The Billionaire Writers Secret

The Billionaire Writers Secret



During a​ career spanning twenty-five years of​ novel, film, and television work, I've two major tools most valuable: the yogic “chakras” for characterization, and Joseph Campbell’s model of​ the Hero’s Journey for plot structure.

These are not random choices, nor were they selected because of​ the many intelligent and thoughtful essays on their relationship to​ successful film or​ world myth.

Rather, they are important because they create a​ connection between the inner world of​ the writer, and the external world of​ the finished work—and the reader.

A plot structure is​ nothing more than a​ tool for organizing events in​ temporal sequence. While there are more such structures than there are professional writers, few of​ them meet what thousands of​ students consider a​ critical test: are they actually easy to​ use and apply? a​ simple tool, however limited, can be of​ greater use than a​ complicated tool that requires years to​ master. Remember: you will achieve real quality in​ your writing only by mastering your basics.

The Hero’s Journey, extracted from thousands of​ years of​ world mythology, has the advantage of​ actually mimicking the path of​ life itself. The “three act structure” does not. After all…life isn’t divided into three, or​ five, or​ eight acts. Such divisions can be useful tools, but they should never be mistaken for some kind of​ “truth” about existence. in​ comparison, note this interpretation (there are others) of​ the steps of​ the Hero’s Journey, and to​ explain them, we’ll look at​ the first Star Wars movie, “Episode IV, a​ New Hope”:

1) Hero Confronted With a​ Challenge. “Come with me, Luke, learn the ways of​ the Force.” This is​ pretty clear, right? There has to​ be a​ challenge, or​ a​ beckoning, or​ the character won’t begin to​ change—and all great writing is​ about change.

2) Hero Initially rejects the challenge, :I promised Uncle Owen I’d work on the moisture evaporators.” a​ real challenge, one that can provoke real change, will be frightening and exciting. a​ character will usually have some reservations.

3) Hero accepts the challenge. Luke’s aunt and uncle are killed, freeing him from his oath. if​ your character doesn’t accept the challenge, there is​ no story—unless the story is​ about the consequences of​ not accepting responsibility.

4) The Road of​ trials. Traveling to​ the desert town and cantina, getting on Han Solo’s spaceship, traveling to​ other planets, etc. This is​ the section where locations and sequence interact. The character travels, learns, commits actions that force inter-action with the environment, and the environment responds positively or​ negatively, with greater and greater stakes as​ the story proceeds.

5) Gaining Allies and Powers. Luke meets Han Solo, and Chewbacca, and Obi-Wan, and Princess Leia. He learns of​ the Force, and the use of​ Light Sabers, and how to​ fly and fight and rescue princesses. if​ your character doesn’t have to​ grow in​ order to​ resolve the problem, you may have chosen the wrong problem or​ character!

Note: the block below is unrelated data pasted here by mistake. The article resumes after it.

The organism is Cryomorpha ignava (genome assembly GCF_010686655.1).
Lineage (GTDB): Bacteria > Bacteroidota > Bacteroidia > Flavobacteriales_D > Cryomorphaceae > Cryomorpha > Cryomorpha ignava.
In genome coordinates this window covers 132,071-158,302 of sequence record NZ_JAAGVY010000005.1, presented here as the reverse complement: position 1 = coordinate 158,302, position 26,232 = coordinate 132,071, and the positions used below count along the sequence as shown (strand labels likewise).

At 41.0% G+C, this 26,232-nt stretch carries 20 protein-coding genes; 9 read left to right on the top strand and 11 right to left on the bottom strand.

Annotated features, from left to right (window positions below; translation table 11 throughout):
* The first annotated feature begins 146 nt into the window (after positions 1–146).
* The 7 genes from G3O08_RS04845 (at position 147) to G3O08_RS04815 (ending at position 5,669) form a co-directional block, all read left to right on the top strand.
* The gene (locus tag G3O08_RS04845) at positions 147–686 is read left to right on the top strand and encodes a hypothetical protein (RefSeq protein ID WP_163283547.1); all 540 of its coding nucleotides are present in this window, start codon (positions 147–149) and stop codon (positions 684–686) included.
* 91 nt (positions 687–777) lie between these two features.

6) Initial Confrontation with Evil, and defeat. Obi-Wan’s death. or​ possibly the disastrous attack on the Death Star. One is​ private and emotional, the other spectacular and physical.

7) Dark Night of​ the Soul. The moment of​ greatest weakness. Luke begins to​ believe he cannot win, and everything he loves will die.

8) Leap of​ Faith. “Trust your Feelings, Luke.” The leap of​ Faith is​ always faith in​ one of​ three things: faith in​ self, faith in​ your companions, or​ faith in​ a​ higher power. in​ “Star Wars” it​ is​ all three! This may be the only time in​ the history of​ cinema that this was true, and helps to​ explain why George Lucas is​ a​ billionaire.

9) Confront Evil—victorious. The Death Star blows up.

10) Student Becomes the Teacher. Luke is​ presented with medals, which establish him as​ a​ role model.

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The above ten steps are not some cookie-cutter pattern. They are the combined world wisdom about the path of​ life itself, the process we go through in​ achieving any worthwhile goal. There will be fear. There will be defeat. We will need to​ gain new skills and friends and partners. We must be clear on our acceptance of​ goals and responsibility. We must have faith. And ultimately, if​ we have struggled, and learned, and sacrificed, and moved through our fear…we learn and grow and succeed. And then we teach others. This is​ the pattern of​ life, and any time you organize information and events into a​ pattern even vaguely reminiscent of​ this, the human nervous system, worldwide, will recognize it​ as​ story.

It is​ NOT some kind of​ cure-all for bad story tellers. What these ten steps are is​ something analogous to​ the eighty-eight keys of​ a​ piano. Understand the emotional and life significance of​ each step, and then “play them” as​ your developed instincts dictate. Make your own kind of​ music. The pattern has worked for about thirty thousand years. it​ will work for you, too.




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